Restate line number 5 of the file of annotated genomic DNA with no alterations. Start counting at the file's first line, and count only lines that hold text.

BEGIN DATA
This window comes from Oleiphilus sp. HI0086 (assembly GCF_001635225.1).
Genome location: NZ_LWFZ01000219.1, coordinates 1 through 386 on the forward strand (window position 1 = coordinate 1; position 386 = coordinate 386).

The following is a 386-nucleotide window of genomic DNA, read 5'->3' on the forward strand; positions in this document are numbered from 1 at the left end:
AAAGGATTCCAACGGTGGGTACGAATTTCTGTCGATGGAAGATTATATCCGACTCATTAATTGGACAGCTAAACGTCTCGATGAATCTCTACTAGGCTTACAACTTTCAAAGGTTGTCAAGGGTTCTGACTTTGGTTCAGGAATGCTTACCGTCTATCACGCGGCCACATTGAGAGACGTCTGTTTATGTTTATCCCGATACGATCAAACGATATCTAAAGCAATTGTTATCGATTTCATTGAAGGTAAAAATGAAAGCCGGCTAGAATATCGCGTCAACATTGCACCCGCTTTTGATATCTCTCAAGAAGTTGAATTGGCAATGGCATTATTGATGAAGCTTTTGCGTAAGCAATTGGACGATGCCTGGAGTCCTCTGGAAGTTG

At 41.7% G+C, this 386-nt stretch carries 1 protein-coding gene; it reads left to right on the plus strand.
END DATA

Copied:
At 41.7% G+C, this 386-nt stretch carries 1 protein-coding gene; it reads left to right on the plus strand.